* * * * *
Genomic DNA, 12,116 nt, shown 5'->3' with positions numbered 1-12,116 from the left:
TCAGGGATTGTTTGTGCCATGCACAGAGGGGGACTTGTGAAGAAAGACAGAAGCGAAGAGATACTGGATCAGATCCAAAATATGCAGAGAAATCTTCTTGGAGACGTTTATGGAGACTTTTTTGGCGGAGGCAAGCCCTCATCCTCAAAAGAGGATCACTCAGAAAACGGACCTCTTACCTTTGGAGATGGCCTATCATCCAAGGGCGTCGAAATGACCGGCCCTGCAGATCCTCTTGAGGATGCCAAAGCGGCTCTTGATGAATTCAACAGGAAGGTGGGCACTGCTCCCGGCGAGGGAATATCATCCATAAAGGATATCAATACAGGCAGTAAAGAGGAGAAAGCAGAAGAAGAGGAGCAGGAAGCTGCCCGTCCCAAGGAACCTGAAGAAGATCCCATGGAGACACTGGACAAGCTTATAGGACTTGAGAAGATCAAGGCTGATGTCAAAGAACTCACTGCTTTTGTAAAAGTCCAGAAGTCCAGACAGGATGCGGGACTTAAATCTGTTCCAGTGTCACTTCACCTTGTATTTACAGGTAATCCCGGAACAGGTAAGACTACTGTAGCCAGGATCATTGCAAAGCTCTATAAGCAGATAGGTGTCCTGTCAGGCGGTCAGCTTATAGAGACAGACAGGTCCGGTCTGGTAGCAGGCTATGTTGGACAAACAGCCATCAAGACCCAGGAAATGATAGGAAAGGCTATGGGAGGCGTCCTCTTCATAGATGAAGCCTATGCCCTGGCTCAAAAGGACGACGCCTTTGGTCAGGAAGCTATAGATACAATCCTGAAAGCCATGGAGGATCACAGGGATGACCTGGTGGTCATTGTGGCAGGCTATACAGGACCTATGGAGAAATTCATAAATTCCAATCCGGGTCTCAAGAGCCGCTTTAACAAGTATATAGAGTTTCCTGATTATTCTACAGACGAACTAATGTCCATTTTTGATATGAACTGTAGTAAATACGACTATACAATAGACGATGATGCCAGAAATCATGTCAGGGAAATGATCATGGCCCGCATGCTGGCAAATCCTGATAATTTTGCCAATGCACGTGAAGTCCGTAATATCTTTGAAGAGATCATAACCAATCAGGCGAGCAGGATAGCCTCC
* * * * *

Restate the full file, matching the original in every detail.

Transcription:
Genomic DNA, 12,116 nt, shown 5'->3' with positions numbered 1-12,116 from the left:
TCAGGGATTGTTTGTGCCATGCACAGAGGGGGACTTGTGAAGAAAGACAGAAGCGAAGAGATACTGGATCAGATCCAAAATATGCAGAGAAATCTTCTTGGAGACGTTTATGGAGACTTTTTTGGCGGAGGCAAGCCCTCATCCTCAAAAGAGGATCACTCAGAAAACGGACCTCTTACCTTTGGAGATGGCCTATCATCCAAGGGCGTCGAAATGACCGGCCCTGCAGATCCTCTTGAGGATGCCAAAGCGGCTCTTGATGAATTCAACAGGAAGGTGGGCACTGCTCCCGGCGAGGGAATATCATCCATAAAGGATATCAATACAGGCAGTAAAGAGGAGAAAGCAGAAGAAGAGGAGCAGGAAGCTGCCCGTCCCAAGGAACCTGAAGAAGATCCCATGGAGACACTGGACAAGCTTATAGGACTTGAGAAGATCAAGGCTGATGTCAAAGAACTCACTGCTTTTGTAAAAGTCCAGAAGTCCAGACAGGATGCGGGACTTAAATCTGTTCCAGTGTCACTTCACCTTGTATTTACAGGTAATCCCGGAACAGGTAAGACTACTGTAGCCAGGATCATTGCAAAGCTCTATAAGCAGATAGGTGTCCTGTCAGGCGGTCAGCTTATAGAGACAGACAGGTCCGGTCTGGTAGCAGGCTATGTTGGACAAACAGCCATCAAGACCCAGGAAATGATAGGAAAGGCTATGGGAGGCGTCCTCTTCATAGATGAAGCCTATGCCCTGGCTCAAAAGGACGACGCCTTTGGTCAGGAAGCTATAGATACAATCCTGAAAGCCATGGAGGATCACAGGGATGACCTGGTGGTCATTGTGGCAGGCTATACAGGACCTATGGAGAAATTCATAAATTCCAATCCGGGTCTCAAGAGCCGCTTTAACAAGTATATAGAGTTTCCTGATTATTCTACAGACGAACTAATGTCCATTTTTGATATGAACTGTAGTAAATACGACTATACAATAGACGATGATGCCAGAAATCATGTCAGGGAAATGATCATGGCCCGCATGCTGGCAAATCCTGATAATTTTGCCAATGCACGTGAAGTCCGTAATATCTTTGAAGAGATCATAACCAATCAGGCGAGCAGGATAGCCTCC